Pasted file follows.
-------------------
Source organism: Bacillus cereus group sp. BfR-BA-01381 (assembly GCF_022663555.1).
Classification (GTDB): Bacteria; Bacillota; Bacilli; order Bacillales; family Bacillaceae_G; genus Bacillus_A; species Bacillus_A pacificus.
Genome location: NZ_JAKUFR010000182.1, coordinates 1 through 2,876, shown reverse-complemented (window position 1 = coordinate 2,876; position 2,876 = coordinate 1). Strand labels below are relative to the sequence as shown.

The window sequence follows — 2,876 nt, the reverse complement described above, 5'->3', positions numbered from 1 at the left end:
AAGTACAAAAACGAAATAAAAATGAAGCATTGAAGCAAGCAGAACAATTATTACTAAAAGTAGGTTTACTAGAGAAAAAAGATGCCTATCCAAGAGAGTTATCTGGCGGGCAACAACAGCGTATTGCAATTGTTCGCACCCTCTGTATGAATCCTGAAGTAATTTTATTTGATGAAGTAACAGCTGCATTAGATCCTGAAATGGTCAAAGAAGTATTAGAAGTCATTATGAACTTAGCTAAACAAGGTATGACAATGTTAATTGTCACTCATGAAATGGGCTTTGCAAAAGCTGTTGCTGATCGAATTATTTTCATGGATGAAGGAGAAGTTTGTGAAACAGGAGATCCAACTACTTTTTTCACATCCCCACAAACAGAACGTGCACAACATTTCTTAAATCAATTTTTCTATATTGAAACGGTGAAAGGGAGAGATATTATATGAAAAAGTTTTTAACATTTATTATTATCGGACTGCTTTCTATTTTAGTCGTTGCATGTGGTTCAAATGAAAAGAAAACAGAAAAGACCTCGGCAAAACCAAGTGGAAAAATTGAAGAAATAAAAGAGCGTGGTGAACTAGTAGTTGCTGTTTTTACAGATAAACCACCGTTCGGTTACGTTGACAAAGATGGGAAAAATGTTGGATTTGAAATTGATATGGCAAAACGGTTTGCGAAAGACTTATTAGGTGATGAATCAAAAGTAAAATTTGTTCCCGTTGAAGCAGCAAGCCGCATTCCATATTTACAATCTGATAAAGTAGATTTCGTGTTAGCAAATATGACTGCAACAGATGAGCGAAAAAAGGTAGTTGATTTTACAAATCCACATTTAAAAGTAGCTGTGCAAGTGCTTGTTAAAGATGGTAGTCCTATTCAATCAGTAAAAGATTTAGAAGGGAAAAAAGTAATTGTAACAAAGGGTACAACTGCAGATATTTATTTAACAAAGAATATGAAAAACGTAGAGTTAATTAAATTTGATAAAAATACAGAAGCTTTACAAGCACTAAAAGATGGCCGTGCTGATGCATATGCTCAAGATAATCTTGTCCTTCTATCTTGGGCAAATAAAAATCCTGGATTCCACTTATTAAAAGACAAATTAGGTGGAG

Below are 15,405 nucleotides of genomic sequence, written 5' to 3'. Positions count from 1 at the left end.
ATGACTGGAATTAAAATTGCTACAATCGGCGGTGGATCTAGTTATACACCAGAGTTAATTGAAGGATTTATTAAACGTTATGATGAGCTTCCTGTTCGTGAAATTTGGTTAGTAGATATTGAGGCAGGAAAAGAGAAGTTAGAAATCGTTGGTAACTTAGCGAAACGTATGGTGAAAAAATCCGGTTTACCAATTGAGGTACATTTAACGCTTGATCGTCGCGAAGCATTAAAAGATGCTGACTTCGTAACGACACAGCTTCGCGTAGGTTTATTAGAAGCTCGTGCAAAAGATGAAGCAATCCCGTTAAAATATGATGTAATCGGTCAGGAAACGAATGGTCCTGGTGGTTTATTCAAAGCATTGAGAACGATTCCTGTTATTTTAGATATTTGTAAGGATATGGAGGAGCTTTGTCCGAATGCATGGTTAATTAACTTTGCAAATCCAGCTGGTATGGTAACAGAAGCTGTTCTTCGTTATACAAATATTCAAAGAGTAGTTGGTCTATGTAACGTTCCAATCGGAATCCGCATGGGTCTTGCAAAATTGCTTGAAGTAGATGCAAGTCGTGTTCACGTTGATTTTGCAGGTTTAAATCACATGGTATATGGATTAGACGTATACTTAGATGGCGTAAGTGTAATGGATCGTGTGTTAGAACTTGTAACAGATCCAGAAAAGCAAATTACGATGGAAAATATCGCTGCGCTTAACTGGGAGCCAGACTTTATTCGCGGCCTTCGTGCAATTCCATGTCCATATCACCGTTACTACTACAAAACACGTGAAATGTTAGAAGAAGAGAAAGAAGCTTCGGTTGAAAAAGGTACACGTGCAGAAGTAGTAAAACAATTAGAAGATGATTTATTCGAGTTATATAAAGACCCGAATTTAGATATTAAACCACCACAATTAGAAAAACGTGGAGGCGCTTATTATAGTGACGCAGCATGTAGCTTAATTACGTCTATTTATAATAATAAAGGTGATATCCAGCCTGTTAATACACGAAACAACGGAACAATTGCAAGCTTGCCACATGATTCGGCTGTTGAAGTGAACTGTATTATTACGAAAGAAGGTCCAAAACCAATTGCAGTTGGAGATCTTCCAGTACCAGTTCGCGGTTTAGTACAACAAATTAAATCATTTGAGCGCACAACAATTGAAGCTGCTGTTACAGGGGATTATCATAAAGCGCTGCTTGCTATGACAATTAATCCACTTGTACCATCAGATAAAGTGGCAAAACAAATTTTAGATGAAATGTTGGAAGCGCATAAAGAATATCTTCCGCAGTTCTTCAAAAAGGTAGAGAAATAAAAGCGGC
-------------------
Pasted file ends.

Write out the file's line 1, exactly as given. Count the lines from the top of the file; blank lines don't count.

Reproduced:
Source organism: Bacillus cereus group sp. BfR-BA-01381 (assembly GCF_022663555.1).